The gaming industry has come up with more creative solution - underground shelters (Fallout 3, Fallout 4), underground stations (Fallout 3, Metro 2033, R.A.G.E.). Oh, wait, they are exactly the same... What is even stranger even after apocalypse we can find a decent buildings completely in tact and ready to be resettled (Fallout 3, Fallout New Vegas, Fallout 4), but still people choose to live in the scrappy huts in the middle of the desert and leave the buildings empty (Fallout 3, Fallout New Vegas, Fallout 4).



Weapons


’Survival

One thing is pretty certain from post-apocalyptic fiction - the weapons are must-have accessories. After all you will have to hunt (although there might not be anything to hunt for), you have to defend your family (that probably died in the apocalypse anyway) and defend your new home (against people, who just like you don’t have anything). In science fiction weapon equals power, but in post-apocalyptic times it might be just wishful thinking.



What scifi movies taught us


Weapons always play important part in scifi movies since obviously there is always something to fight for - food (The Road), water (Hell), fuel (Mad Max), power (Bunker Palace Hotel), survival (The Colony), knowledge (Cyborg), fun and profit (Ga-Ga Glory to the Heroes, Six-String Samurai). But according to scifi movies you will never get what you want using weapons and brutal force.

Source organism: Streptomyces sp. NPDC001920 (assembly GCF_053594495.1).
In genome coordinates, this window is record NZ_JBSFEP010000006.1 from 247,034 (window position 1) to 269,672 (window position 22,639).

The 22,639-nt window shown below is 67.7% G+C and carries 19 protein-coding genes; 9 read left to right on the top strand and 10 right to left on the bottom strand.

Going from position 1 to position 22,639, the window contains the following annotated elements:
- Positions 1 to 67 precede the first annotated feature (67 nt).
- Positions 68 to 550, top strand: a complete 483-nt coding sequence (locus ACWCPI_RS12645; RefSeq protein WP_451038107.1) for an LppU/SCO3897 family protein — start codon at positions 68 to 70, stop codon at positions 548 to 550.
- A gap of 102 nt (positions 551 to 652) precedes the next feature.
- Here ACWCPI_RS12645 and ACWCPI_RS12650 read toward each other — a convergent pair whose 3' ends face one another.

What scifi games taught us


Video games puts things in different perspective. There is still plenty to fight for - power (Fallout New Vegas, Metro: Last Light, Road War 2000), survival (Fallout 3), knowledge (Fallout 3, Metro 2033, S.T.A.L.K.E.R., R.A.G.E.), fun and profit (Fallout 4, S.T.A.L.K.E.R.), but contrary to the movies in video games you always get what you want when you use weapons.



Tribes aka factions


’Survival

Pretty much every author and director assume that after apocalypse the society will move back to the tribal system or rather factions system (which is an odd idea). The assumption is based on the first two points of our guide - food and water supplies became the new wealth, so people will organize in the tribes or factions to win control over them, which actually makes sense... Almost. First of all, as an old saying states, "every army marches on its stomach", which means that every group, tribe, faction or whatever we will call it, would need a food and water sources to even be created. To survive they would need someone to work for them. Yes, a slavery becomes handy in such cases, but to find people who you could force to work for you, you already in need of food and water even to look for them. On the other hand if the food and water supplies are so limited you most probably won’t find sources big enough to support the whole tribe. If they are not so limited, so you could support big group of people then there is no point in creating tribe in the first place.



What scifi movies taught us